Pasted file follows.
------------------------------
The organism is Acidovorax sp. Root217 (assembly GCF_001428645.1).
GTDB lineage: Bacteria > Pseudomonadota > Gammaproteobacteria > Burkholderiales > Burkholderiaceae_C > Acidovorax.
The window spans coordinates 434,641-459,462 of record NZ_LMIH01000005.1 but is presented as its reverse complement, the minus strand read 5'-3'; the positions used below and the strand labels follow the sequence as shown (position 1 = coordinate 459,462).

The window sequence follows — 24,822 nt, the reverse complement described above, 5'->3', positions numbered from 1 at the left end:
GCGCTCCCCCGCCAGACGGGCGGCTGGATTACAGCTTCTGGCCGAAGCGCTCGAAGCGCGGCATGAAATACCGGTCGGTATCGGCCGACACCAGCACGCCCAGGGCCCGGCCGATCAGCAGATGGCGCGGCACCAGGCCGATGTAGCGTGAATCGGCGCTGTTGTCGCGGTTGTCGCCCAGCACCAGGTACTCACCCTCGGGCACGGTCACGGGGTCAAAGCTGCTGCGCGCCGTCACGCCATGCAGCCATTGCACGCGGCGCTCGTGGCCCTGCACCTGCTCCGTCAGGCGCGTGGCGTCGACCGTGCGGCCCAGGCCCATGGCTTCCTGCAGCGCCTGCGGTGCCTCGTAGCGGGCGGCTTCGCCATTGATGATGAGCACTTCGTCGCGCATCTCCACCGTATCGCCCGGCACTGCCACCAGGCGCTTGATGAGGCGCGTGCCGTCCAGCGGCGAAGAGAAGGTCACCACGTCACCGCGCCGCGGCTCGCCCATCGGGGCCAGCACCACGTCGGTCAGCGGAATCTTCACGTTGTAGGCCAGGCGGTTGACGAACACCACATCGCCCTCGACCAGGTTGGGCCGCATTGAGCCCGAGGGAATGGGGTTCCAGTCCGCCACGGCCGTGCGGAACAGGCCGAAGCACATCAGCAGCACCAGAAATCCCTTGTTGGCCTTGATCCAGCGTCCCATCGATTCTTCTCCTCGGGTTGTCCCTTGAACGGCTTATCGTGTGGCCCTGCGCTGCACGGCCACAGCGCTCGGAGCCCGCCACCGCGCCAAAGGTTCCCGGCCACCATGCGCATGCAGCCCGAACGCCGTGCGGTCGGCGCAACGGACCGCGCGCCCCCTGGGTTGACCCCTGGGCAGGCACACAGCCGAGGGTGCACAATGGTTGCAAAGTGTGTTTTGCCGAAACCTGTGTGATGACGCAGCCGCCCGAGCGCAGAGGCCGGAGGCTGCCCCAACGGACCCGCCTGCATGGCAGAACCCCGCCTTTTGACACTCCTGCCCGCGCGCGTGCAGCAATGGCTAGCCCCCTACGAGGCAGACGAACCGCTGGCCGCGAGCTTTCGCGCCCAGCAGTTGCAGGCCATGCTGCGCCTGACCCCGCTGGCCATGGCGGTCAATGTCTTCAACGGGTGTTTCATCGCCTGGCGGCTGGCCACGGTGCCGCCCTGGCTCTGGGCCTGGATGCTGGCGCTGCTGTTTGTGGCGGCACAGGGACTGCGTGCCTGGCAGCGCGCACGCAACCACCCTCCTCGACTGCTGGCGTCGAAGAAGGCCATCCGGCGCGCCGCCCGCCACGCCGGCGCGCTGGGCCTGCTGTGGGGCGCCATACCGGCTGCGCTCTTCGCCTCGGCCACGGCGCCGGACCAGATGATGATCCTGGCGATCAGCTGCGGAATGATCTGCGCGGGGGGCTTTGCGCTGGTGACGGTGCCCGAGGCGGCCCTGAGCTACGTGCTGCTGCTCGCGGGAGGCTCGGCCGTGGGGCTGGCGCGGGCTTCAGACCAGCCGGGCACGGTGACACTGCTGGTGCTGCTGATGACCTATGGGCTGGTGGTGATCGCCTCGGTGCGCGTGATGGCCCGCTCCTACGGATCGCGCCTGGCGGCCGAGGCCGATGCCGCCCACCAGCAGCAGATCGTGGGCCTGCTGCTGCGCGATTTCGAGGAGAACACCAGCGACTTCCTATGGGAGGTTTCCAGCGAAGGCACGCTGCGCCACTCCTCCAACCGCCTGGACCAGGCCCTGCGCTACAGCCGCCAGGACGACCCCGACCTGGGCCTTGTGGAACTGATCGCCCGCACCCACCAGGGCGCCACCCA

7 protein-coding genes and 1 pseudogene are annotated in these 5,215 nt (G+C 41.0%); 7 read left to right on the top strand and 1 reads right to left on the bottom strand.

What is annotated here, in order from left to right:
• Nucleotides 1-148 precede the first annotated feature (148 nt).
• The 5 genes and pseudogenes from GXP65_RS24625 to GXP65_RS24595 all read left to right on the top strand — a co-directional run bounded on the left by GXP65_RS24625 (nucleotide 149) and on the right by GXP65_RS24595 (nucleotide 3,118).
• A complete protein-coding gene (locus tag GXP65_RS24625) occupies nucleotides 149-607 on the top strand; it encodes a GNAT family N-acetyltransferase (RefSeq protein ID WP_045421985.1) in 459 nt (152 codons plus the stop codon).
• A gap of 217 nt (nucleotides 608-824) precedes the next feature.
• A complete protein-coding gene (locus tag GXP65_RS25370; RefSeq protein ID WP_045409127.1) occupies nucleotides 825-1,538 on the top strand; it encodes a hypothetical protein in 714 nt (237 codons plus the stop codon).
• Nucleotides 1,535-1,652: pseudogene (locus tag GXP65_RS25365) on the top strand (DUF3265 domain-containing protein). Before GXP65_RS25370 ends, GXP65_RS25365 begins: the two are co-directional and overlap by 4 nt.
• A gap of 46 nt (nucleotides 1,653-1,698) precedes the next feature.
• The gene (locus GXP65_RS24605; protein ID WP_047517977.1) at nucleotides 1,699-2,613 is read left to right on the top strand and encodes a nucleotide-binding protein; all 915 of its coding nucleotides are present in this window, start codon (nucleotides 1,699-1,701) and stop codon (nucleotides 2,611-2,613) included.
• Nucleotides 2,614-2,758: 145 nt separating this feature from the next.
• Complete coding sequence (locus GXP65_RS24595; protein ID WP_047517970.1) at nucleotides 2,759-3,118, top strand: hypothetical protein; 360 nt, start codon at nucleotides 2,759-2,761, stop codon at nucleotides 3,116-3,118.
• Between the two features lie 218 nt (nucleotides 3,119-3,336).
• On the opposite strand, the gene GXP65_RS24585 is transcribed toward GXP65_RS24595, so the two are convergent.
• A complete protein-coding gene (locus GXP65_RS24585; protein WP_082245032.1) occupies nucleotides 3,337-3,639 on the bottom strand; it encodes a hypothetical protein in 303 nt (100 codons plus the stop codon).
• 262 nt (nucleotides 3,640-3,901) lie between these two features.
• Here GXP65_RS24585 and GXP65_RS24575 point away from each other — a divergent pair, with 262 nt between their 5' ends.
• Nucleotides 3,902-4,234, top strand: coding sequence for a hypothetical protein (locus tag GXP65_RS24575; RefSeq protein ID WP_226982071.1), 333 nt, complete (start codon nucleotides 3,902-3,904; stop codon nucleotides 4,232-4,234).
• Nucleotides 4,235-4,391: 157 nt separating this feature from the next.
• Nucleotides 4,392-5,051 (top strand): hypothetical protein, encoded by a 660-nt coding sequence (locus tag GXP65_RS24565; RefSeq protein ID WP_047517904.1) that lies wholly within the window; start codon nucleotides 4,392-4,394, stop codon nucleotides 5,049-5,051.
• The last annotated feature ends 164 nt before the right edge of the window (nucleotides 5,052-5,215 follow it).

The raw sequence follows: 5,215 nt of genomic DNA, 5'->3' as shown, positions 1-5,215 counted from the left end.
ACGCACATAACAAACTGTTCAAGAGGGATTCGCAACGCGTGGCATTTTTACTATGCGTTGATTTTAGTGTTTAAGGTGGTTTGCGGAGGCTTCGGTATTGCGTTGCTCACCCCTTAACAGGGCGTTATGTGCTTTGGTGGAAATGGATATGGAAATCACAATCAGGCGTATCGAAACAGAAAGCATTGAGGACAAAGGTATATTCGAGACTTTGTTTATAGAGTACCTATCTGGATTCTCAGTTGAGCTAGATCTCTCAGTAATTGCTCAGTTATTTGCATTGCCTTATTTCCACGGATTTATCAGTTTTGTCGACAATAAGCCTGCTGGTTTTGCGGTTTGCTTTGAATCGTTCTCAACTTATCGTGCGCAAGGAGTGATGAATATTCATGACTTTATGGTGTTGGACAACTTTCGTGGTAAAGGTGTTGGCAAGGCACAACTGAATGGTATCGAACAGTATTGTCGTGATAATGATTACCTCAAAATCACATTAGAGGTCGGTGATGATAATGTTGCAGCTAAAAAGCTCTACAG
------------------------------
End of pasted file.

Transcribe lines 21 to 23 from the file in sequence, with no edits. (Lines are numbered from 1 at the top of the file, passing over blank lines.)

• 262 nt (nucleotides 3,640-3,901) lie between these two features.
• Here GXP65_RS24585 and GXP65_RS24575 point away from each other — a divergent pair, with 262 nt between their 5' ends.
• Nucleotides 3,902-4,234, top strand: coding sequence for a hypothetical protein (locus tag GXP65_RS24575; RefSeq protein ID WP_226982071.1), 333 nt, complete (start codon nucleotides 3,902-3,904; stop codon nucleotides 4,232-4,234).